Then there’s the thorny issue of energy supplies. Austria has also been kicking the can on efforts to cut its reliance on Russian gas imports. OMV AG continues to buy Russian natural gas because it’s locked into a contract running until 2040. It covers more than half of Austrian gas demand via pipelines that cross Ukraine. 

That has left the government in Vienna with an awkward balancing act. For Energy Minister Leonore Gewessler, the dilemma feeds into a broader discussion around Austria’s energy supplies. Gewessler, a Green Party politician, was dispatched to Kyiv earlier this year to sign deals Ukraine said will advance a long history of energy cooperation between the two countries.

“There are currently a lot of conversations going on,” said Gewessler, who is also part of a special commission studying Austria’s security strategy to incorporate energy supplies. “The return of conventional war in Europe necessitates that we rethink our security policy in broader terms.”

That’s opened the door for RAG Austria AG, one of Europe’s biggest gas-depot operators. The company is backing the so-called H2EU+Store project, which aims to build a hydrogen supply chain that connects Ukrainian renewable energy sources with pipelines feeding EU industry with clean-burning fuel. “Ukraine will play a fundamental role in the future,” the company said in a response to questions.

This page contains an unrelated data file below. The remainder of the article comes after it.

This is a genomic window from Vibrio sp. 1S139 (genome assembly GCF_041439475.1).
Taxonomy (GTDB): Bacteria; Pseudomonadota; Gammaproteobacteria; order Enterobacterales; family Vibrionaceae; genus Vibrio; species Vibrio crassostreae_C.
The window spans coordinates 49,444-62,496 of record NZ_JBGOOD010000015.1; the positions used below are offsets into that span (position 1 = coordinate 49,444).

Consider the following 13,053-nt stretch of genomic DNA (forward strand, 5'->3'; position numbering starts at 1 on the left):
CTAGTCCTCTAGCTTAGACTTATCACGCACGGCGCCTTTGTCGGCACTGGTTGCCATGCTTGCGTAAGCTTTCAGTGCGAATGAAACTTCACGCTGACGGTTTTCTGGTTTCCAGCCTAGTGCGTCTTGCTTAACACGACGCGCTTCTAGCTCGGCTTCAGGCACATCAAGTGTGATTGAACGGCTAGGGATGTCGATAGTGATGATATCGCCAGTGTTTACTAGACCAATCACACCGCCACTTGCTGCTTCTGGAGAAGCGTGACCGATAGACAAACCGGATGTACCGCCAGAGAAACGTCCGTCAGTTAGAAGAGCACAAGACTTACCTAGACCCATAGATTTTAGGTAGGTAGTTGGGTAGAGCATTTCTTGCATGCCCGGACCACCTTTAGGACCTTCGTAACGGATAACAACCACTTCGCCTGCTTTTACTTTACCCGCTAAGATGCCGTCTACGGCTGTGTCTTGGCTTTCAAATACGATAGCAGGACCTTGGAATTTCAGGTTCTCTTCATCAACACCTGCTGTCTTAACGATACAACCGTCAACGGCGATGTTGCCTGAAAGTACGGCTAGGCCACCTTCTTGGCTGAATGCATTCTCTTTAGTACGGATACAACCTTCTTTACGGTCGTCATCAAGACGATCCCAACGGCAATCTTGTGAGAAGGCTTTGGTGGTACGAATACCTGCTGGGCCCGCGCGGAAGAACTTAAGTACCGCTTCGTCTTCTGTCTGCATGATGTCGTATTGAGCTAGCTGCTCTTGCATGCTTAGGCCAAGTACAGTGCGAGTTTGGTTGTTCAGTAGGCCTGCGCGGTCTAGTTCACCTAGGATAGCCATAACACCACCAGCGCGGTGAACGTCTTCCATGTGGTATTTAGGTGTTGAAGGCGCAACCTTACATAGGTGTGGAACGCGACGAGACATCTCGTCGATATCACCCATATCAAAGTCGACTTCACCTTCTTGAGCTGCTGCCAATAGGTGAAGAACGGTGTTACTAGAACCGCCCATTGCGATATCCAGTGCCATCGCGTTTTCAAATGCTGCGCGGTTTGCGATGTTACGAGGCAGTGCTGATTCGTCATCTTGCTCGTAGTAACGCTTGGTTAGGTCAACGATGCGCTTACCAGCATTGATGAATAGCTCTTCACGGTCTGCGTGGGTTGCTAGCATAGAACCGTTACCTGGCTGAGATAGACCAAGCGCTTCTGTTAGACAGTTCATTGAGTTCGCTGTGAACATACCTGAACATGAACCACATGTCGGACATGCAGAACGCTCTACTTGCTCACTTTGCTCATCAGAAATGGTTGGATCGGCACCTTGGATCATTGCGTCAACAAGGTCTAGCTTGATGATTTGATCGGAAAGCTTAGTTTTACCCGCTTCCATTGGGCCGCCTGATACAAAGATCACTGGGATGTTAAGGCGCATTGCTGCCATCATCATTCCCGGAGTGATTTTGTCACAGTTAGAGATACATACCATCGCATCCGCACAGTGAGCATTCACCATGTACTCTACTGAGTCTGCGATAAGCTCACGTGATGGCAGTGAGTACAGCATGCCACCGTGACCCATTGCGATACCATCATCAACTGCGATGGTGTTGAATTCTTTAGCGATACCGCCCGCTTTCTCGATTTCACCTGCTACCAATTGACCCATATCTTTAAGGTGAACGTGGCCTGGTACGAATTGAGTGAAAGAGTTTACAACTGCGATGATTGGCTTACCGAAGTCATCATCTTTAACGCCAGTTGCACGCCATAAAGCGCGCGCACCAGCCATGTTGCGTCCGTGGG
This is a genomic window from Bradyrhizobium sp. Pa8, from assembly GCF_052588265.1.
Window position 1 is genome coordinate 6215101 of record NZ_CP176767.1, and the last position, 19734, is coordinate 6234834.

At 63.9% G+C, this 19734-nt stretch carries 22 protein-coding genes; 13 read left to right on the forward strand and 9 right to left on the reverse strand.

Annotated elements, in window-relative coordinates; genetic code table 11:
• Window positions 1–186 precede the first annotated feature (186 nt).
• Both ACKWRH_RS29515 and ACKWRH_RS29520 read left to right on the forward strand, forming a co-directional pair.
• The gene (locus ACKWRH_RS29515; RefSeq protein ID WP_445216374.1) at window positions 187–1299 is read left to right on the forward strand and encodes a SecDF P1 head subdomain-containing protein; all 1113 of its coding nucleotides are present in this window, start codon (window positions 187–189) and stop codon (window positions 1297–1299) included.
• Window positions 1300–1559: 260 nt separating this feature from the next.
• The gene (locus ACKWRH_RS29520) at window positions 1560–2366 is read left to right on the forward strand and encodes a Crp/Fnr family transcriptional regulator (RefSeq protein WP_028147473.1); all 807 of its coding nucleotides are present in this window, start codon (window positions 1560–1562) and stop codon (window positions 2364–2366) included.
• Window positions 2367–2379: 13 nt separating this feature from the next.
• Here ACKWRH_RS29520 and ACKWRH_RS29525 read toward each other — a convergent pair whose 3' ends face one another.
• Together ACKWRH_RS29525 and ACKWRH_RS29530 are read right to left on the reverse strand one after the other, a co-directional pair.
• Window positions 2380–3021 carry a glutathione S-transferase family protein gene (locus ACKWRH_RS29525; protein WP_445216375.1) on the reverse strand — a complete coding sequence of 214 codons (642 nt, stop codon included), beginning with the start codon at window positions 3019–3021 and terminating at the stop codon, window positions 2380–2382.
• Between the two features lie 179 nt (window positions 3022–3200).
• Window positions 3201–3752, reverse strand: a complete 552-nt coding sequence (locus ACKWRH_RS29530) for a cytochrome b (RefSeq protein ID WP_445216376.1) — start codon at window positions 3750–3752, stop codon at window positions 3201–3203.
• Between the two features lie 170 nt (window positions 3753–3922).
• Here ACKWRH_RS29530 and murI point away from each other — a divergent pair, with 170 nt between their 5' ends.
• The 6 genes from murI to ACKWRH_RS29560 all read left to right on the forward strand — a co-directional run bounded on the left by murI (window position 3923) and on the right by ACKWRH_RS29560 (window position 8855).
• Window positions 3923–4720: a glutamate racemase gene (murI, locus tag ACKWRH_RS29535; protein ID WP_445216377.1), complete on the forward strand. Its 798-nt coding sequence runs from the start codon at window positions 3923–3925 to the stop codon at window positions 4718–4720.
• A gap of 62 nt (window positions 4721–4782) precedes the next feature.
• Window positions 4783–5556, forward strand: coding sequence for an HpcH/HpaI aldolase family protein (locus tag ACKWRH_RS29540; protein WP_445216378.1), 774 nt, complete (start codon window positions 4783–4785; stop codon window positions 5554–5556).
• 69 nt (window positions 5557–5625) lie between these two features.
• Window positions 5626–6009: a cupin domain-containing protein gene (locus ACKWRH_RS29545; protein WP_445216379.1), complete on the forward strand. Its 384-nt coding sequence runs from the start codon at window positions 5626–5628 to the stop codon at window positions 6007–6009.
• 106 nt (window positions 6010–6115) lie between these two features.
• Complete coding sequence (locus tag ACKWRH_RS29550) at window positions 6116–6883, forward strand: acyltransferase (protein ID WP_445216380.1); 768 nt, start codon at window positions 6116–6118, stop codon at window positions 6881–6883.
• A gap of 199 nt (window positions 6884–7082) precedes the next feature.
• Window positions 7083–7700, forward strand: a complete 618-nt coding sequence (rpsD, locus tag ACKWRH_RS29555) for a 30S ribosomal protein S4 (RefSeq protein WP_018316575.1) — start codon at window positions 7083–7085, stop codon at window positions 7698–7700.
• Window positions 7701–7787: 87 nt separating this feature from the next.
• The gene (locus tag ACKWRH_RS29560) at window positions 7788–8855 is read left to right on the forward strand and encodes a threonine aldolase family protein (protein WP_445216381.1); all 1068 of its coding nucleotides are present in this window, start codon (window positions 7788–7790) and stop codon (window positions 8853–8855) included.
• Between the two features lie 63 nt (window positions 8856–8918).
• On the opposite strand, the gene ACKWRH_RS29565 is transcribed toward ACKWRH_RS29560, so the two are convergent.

Companies like RAG and Waagner-Biro specializing in niche industrial products form the backbone of Austria’s economy. But others remain more cautious. 

Strabag, whose shareholders include sanctioned Russian oligarch Oleg Deripaska, is awaiting improved security before potentially returning to Ukraine. Verbund AG, the state-controlled hydropower giant and most-valuable Austrian company, said that while “Ukraine shows potential for renewables and hydrogen” it needs “peace and stable regulatory and political conditions.” 

For Waagner-Biro, it’s also a case of waiting. Its 2-by-3-meter (7 by 10 feet) steel building blocks can be linked together within days to replace bridges that have been taken out by Russian forces. The company even started some production at a site in western Ukraine.

“Demand is huge,” said Kerschbaumer. “It is big enough for all competitors. There will be plenty of work for decades.” 

–With assistance from Daryna Krasnolutska.